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What makes us lawyers?

December 10, 2007

I recently heard the statement that I HATE the most from a lawyer who I’ve known for many years: “Lawyers aren’t all the same.  There are large firm lawyers and then there are public interest lawyers, who are more like social workers.”  I worked in public interest for several years.  My first thought was whether that was what he thought about my practice the entire time (ok, my first thought wasn’t that nice, but this was honestly a close second).  

I feel very differently about non-large firm practice and I thought next about what it is that actually makes us all lawyers even though our practices may be different: 1) We’ve been to law school; 2) we passed at least one bar exam; 3) we are admitted to practice in at least one state; 4) we have clients and 5) we are bound by the same rules of professional conduct.  These are all true, but aren’t necessarily what makes us lawyers.   What makes us lawyers and what ties us together as a profession is what we are trained to do and our ability to accomplish it.  

Carolyn Elfant of My Shingle- a blog dedicated to inspiring solo and small firm lawyers – summed it up in The Smallest Things Have the Biggest Impact.  Carolyn described a case she had as a young lawyer where she went all out at a hearing that was “entirely inconsequential – just a hearing on whether my client would remain in jail pending trial.”  She noted that what she got out of the hearing — and I add, what we can all learn about perceived “small” hearings and “minor” representations — is that whether at large or small firms, government agencies or public interest organizations as lawyers we “have the power to move people, to change a judge’s mind.”  This is what makes us lawyers.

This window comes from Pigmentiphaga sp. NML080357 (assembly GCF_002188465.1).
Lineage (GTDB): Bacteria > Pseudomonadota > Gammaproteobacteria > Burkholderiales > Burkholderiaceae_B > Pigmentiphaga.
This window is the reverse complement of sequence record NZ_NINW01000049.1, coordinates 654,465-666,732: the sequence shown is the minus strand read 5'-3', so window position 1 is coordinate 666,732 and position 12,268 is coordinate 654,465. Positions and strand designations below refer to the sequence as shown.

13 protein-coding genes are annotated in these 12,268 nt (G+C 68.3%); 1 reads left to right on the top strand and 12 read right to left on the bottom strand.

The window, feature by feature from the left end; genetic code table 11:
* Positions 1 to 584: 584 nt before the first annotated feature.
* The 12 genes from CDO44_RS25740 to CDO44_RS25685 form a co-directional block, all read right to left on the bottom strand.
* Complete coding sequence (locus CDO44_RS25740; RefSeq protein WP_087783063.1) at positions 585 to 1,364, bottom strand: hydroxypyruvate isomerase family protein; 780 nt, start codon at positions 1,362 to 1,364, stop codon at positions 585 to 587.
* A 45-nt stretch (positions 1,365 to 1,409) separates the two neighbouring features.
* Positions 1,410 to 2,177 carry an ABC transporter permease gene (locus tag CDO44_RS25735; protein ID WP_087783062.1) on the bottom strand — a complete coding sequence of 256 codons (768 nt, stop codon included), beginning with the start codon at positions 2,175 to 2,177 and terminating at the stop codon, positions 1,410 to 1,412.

Carolyn pointed out, “what we do is small by biglaw standards.  No multimillion deals, no mega corporations as clients.  We represent individuals, small companies, often helping them with day to day matters that aren’t earth shattering in the greater scheme of things.  And yet in our small way, we make a big difference.”

Although we occasionally forget, it is not about the size of the transaction or our billable hourly rate.  What makes us lawyers is our ability to provide skilled representation to those who need it and to persuade judges to consider our client’s position.

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4 Comments leave one →
  1. Truly Practicing permalink
    December 10, 2007 2:27 pm

    I find the statement about bigfirm v. public interest appaling and generally indicative of bigfirm ignorance/arrogance. I challenge any bigfirm, memo-writing, no-client-contact flunky to a throw down in “social work” (read: courtroom practice). Then we’ll see who’s a real attorney, sucka!

  2. December 11, 2007 3:11 am

    Great posting!

    So, what makes us lawyers? As a newbie (about 1 year, after over 20 years of consulting), in my own successful practice, it’s about doing the right thing for the client. Solving client problems using law and logic are high callings, but may not result in much courtroom time.

    Heck, it’s great fun to see the big firm attorney wiggle when I know more law and technology, and use that knowledge to achieve a good result.

    Jonathan Kramer, Esq.
    Kramer Telecom Law Firm, PC
    Los Angeles, California

  3. December 11, 2007 4:33 am

    This is a very thoughtful post. What it boils down to is stop comparing. When you are looking sideways at others or over your shoulder behind you, you miss the opportunities and pleasures straight ahead. Big, small, it’s all a choice as is what we do with it. And the choice should always be about our best representation for our client. Now, that’s Big.

  4. Barelyyounglawyerdude permalink
    December 11, 2007 9:29 pm

    Being a senior associate at a somewhat large firm, I am ashamed of the comment made by the “big firm” lawyer — and for that comment I would like to apologize on behalf of the rest of us —
    The reality is that as big firms get bigger and greedier (and yes, both are happening here in philly), associates who work for them will necessarily get fewer and fewer opportunities to do “real” legal work, standing up in a courtroom and making actual oral argument and/or (gasp!) presenting testimonial or other evidence to a judge or jury.
    Public interest lawyers cannot properly be characterized as “social workers,” but in my opinion, a good percentage of “large firm” associates can be properly characterized as little more than glorified legal research assistants and paper pushers.

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